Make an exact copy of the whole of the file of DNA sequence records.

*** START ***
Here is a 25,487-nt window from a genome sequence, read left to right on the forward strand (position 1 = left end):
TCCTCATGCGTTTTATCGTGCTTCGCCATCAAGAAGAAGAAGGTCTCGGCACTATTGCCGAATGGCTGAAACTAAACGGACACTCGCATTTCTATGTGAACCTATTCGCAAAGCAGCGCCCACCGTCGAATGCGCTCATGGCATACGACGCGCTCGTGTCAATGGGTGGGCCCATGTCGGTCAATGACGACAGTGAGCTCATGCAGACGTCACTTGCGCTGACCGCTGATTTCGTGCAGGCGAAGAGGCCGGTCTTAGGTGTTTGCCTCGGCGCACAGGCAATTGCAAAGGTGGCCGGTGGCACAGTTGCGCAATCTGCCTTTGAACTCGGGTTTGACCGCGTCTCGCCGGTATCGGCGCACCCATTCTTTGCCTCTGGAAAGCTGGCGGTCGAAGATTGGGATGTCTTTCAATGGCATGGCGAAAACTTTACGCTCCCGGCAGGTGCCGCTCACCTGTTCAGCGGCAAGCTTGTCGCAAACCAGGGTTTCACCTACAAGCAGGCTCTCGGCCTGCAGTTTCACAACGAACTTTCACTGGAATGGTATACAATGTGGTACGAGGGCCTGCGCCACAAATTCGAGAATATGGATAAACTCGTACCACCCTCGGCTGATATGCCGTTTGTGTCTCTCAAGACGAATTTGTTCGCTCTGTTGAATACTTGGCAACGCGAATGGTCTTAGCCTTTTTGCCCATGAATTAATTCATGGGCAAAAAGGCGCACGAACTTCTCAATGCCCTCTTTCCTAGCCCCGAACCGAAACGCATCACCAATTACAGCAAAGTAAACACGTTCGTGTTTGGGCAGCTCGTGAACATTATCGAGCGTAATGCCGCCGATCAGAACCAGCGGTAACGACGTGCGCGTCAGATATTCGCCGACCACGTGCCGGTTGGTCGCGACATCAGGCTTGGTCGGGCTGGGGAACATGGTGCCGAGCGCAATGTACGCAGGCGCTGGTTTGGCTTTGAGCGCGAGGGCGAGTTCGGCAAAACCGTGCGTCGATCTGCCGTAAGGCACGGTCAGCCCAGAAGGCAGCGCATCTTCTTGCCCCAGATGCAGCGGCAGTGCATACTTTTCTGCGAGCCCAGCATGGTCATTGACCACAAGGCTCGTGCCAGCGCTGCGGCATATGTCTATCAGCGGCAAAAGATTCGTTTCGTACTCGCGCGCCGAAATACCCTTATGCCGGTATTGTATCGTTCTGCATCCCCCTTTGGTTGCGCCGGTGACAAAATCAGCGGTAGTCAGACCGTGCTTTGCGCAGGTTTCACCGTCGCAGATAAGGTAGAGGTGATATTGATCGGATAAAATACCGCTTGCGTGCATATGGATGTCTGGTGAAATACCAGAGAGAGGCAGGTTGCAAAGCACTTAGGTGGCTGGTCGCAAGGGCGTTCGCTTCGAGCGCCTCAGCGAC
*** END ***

Here is a 25,487-nt window from a genome sequence, read left to right on the forward strand (position 1 = left end):
TCCTCATGCGTTTTATCGTGCTTCGCCATCAAGAAGAAGAAGGTCTCGGCACTATTGCCGAATGGCTGAAACTAAACGGACACTCGCATTTCTATGTGAACCTATTCGCAAAGCAGCGCCCACCGTCGAATGCGCTCATGGCATACGACGCGCTCGTGTCAATGGGTGGGCCCATGTCGGTCAATGACGACAGTGAGCTCATGCAGACGTCACTTGCGCTGACCGCTGATTTCGTGCAGGCGAAGAGGCCGGTCTTAGGTGTTTGCCTCGGCGCACAGGCAATTGCAAAGGTGGCCGGTGGCACAGTTGCGCAATCTGCCTTTGAACTCGGGTTTGACCGCGTCTCGCCGGTATCGGCGCACCCATTCTTTGCCTCTGGAAAGCTGGCGGTCGAAGATTGGGATGTCTTTCAATGGCATGGCGAAAACTTTACGCTCCCGGCAGGTGCCGCTCACCTGTTCAGCGGCAAGCTTGTCGCAAACCAGGGTTTCACCTACAAGCAGGCTCTCGGCCTGCAGTTTCACAACGAACTTTCACTGGAATGGTATACAATGTGGTACGAGGGCCTGCGCCACAAATTCGAGAATATGGATAAACTCGTACCACCCTCGGCTGATATGCCGTTTGTGTCTCTCAAGACGAATTTGTTCGCTCTGTTGAATACTTGGCAACGCGAATGGTCTTAGCCTTTTTGCCCATGAATTAATTCATGGGCAAAAAGGCGCACGAACTTCTCAATGCCCTCTTTCCTAGCCCCGAACCGAAACGCATCACCAATTACAGCAAAGTAAACACGTTCGTGTTTGGGCAGCTCGTGAACATTATCGAGCGTAATGCCGCCGATCAGAACCAGCGGTAACGACGTGCGCGTCAGATATTCGCCGACCACGTGCCGGTTGGTCGCGACATCAGGCTTGGTCGGGCTGGGGAACATGGTGCCGAGCGCAATGTACGCAGGCGCTGGTTTGGCTTTGAGCGCGAGGGCGAGTTCGGCAAAACCGTGCGTCGATCTGCCGTAAGGCACGGTCAGCCCAGAAGGCAGCGCATCTTCTTGCCCCAGATGCAGCGGCAGTGCATACTTTTCTGCGAGCCCAGCATGGTCATTGACCACAAGGCTCGTGCCAGCGCTGCGGCATATGTCTATCAGCGGCAAAAGATTCGTTTCGTACTCGCGCGCCGAAATACCCTTATGCCGGTATTGTATCGTTCTGCATCCCCCTTTGGTTGCGCCGGTGACAAAATCAGCGGTAGTCAGACCGTGCTTTGCGCAGGTTTCACCGTCGCAGATAAGGTAGAGGTGATATTGATCGGATAAAATACCGCTTGCGTGCATATGGATGTCTGGTGAAATACCAGAGAGAGGCAGGTTGCAAAGCACTTAGGTGGCTGGTCGCAAGGGCGTTCGCTTCGAGCGCCTCAGCGAC